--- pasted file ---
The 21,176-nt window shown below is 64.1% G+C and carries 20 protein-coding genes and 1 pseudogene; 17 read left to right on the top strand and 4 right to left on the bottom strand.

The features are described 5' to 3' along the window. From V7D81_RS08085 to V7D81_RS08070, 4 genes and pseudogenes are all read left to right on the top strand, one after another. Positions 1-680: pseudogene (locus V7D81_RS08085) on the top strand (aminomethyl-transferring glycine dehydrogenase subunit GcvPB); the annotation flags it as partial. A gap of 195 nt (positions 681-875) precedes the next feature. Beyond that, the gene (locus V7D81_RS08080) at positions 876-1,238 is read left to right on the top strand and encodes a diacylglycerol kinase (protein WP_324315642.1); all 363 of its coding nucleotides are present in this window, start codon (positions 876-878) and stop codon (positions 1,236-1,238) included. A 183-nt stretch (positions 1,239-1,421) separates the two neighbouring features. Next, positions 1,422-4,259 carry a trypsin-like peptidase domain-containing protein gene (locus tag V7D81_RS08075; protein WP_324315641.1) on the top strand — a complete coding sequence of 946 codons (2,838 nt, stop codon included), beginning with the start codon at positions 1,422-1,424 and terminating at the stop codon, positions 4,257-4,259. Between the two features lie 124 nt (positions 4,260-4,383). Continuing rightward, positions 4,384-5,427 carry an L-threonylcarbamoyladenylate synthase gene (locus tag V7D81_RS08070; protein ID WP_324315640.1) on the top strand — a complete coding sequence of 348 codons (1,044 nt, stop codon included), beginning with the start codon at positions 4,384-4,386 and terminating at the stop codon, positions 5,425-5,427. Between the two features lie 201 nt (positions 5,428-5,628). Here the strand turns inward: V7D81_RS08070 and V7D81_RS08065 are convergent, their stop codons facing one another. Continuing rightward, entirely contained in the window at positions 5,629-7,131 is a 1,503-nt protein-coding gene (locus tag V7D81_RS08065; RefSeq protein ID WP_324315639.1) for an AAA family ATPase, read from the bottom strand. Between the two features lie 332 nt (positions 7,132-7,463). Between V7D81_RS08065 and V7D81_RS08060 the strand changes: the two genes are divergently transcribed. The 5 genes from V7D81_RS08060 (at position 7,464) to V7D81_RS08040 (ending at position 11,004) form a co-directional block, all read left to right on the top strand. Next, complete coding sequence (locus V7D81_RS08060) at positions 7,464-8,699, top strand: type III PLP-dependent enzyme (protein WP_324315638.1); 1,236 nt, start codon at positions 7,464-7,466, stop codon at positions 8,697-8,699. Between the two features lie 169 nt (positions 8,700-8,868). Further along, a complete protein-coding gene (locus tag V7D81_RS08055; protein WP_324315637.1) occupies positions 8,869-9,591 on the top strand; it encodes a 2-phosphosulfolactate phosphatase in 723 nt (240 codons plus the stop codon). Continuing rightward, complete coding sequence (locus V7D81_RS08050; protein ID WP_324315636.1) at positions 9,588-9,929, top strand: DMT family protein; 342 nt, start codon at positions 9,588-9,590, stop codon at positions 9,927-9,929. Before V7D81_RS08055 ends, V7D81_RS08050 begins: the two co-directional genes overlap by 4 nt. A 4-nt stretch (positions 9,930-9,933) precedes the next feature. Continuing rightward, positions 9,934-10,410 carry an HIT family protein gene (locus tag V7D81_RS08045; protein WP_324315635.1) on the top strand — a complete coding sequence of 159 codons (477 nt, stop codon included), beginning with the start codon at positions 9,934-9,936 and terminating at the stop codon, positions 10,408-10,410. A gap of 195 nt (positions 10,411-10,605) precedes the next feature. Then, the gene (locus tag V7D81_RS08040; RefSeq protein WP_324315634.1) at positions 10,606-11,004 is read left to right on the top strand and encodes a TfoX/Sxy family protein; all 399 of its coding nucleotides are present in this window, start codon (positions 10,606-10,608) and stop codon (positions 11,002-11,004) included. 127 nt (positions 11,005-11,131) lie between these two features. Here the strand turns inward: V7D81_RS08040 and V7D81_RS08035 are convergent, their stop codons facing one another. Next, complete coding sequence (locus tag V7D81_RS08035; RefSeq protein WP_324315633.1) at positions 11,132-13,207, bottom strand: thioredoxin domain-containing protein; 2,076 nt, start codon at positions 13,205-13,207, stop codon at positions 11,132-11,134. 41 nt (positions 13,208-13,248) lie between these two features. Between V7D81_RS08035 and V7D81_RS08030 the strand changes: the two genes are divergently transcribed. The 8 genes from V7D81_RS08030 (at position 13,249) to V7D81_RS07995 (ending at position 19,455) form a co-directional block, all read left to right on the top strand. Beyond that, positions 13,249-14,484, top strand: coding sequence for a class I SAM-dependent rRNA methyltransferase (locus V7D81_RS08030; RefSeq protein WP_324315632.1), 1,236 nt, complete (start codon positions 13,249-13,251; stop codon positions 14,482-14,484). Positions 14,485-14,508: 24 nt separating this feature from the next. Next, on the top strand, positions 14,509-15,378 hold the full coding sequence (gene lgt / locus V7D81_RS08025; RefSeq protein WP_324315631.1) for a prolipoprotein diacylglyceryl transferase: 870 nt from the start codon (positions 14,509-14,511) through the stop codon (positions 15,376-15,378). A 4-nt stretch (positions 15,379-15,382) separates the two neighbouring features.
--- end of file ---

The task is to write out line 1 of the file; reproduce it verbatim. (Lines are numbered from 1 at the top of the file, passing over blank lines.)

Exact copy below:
The 21,176-nt window shown below is 64.1% G+C and carries 20 protein-coding genes and 1 pseudogene; 17 read left to right on the top strand and 4 right to left on the bottom strand.